The AIT judges in AG from 2007, make the bizarre statement that the third country national spouse of a German national exercising his three months’ residence right under Article 6 Directive 2004/38 does not have a right to work (para 71). This is contrary to the expressing wording of Article 23 Directive 2004/38 which was not pleaded in the case and of which the judges appear to have been in blissful ignorance. Further, the judges go on to find that “It is a reasonable inference, therefore, that she had no lawful permission to work” after that three month period. Once again this is such an enormous misunderstanding of EU law and so completely contrary to the most basic of principles of EU law that it is astonishing that two judges with the experience which they have, would even contemplate such a statement. It disregards the fundamental nature of the direct effect of EU law and of the Directive rights. The lawful permission to work of the third country national spouse of the German national who was self-sufficient (because of her income – I will return to that question shortly) arises directly from the combine effect of the direct effect of Article 20 and 21 TFEU and Articles 6, 7 and 23 Directive 2004/38.
Issue 2: What income can be taken into account to determine self-sufficiency of an EU citizen?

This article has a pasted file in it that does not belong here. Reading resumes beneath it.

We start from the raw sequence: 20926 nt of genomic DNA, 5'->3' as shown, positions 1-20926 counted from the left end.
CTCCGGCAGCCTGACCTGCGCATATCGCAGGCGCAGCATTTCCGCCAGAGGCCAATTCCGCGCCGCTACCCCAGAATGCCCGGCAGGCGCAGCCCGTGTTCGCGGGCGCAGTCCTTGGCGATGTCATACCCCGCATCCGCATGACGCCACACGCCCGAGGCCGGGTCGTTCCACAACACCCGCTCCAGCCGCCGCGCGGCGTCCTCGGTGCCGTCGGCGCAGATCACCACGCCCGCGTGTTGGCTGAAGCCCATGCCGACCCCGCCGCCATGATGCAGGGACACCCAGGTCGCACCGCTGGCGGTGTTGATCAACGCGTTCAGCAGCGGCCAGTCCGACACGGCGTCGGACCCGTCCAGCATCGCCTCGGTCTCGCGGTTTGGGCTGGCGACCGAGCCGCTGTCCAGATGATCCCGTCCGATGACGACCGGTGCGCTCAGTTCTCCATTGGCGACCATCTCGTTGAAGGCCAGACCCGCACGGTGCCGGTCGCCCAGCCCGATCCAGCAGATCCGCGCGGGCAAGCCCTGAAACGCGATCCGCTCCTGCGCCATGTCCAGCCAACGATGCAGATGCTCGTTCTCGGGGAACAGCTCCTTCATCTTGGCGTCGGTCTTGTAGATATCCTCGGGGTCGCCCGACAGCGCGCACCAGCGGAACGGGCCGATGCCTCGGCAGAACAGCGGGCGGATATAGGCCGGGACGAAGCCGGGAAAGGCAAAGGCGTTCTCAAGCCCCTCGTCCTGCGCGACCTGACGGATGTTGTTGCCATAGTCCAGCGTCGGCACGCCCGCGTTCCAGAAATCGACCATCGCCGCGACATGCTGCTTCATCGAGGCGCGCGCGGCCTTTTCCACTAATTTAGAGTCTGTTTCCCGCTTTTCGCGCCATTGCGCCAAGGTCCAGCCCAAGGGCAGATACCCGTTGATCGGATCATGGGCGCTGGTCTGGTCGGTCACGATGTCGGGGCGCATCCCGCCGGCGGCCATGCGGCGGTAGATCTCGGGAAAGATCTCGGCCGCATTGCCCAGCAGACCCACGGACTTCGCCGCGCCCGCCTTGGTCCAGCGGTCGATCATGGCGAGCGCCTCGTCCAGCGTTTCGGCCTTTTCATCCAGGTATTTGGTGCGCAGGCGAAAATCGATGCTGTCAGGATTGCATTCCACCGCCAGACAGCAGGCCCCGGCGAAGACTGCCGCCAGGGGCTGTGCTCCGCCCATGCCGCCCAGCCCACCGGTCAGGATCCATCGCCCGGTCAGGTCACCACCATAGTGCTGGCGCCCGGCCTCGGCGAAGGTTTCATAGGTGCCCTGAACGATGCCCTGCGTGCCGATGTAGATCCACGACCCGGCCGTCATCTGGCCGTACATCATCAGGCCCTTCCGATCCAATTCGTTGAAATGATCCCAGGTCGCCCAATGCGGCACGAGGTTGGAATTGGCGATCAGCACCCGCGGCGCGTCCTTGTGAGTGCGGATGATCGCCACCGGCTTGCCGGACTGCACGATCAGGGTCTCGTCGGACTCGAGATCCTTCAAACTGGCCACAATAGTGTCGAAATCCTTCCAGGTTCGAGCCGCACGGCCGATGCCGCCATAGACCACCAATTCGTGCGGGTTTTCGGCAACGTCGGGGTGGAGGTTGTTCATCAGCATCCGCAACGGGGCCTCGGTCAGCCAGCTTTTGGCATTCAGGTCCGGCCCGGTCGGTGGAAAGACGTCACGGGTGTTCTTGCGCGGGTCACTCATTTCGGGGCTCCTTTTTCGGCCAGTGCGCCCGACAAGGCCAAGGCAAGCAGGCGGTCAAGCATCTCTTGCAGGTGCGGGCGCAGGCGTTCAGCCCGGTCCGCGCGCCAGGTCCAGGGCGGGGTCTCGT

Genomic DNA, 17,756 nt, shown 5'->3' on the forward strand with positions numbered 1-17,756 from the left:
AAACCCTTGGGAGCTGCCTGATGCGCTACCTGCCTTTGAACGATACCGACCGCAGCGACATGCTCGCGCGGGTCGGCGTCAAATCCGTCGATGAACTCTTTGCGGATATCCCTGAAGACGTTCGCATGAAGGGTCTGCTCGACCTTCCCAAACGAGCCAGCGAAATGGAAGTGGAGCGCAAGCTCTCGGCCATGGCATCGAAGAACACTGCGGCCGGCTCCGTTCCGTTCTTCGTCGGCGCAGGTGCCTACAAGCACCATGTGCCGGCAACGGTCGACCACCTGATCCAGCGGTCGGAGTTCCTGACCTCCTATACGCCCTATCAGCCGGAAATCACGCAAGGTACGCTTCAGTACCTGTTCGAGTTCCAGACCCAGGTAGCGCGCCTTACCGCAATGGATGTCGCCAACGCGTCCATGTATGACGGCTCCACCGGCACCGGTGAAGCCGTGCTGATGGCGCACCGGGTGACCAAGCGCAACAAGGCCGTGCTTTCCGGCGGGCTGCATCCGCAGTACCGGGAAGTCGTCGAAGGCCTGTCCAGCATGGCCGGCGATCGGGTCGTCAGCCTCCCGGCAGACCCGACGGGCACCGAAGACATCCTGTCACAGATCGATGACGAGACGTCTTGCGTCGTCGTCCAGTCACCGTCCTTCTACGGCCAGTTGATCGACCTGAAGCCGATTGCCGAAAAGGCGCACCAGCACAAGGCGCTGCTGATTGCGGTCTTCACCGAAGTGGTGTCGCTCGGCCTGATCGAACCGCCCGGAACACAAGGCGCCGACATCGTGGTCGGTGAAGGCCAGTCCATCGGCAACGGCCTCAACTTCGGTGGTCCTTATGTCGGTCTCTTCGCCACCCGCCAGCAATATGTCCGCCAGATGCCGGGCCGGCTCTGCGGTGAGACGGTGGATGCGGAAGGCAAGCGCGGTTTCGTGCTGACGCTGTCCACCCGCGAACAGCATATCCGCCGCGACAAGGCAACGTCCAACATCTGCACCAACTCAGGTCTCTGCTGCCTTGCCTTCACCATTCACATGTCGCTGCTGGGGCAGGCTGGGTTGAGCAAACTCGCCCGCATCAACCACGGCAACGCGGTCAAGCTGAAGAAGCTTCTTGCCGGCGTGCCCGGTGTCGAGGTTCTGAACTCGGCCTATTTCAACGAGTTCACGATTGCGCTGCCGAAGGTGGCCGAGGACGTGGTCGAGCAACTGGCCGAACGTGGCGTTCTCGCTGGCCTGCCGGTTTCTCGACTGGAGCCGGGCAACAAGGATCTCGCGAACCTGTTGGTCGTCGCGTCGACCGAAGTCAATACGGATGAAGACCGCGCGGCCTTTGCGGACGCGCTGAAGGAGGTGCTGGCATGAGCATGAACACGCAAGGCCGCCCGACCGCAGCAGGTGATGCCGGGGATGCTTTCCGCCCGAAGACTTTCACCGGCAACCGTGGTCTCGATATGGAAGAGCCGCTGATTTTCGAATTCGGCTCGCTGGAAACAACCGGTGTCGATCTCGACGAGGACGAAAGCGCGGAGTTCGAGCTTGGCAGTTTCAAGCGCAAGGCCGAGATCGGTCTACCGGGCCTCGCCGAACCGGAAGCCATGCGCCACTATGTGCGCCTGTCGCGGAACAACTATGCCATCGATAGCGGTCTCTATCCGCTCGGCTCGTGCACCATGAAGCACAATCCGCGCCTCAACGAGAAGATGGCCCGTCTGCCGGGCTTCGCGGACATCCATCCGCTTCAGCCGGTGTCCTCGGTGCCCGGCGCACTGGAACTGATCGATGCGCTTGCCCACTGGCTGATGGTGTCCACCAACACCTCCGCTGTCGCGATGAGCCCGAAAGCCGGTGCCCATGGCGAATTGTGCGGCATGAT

This question has been dealt with by the CJEU on numerous occasions, from C-200/02 Chen  ECR I-9525 until and including C-86/12 Alokpa 10 October 2013. In Chen the self sufficiency of baby Chen was the result of income generated by her parents (primarily her father) in China. In Alokpa the CJEU clarified what it meant in Chen as follows: 27 “However, in the context of a case such as that at issue in the main proceedings, in which a Union citizen was born in the host Member State and had not made use of the right to free movement, the Court has held that the expression ‘have’ sufficient resources in a provision similar to Article 7(1)(b) of Directive 2004/38 must be interpreted as meaning that it suffices that such resources are available to the Union citizens, and that that provision lays down no requirement whatsoever as to their origin, since they could be provided, inter alia, by a national of a non-Member State, the parent of the citizens who are minor children at issue (see, to that effect, concerning European Union law instruments pre-dating that directive, Case C 200/02 Zhu and Chen  ECR I 9925, paragraphs 28 and 30).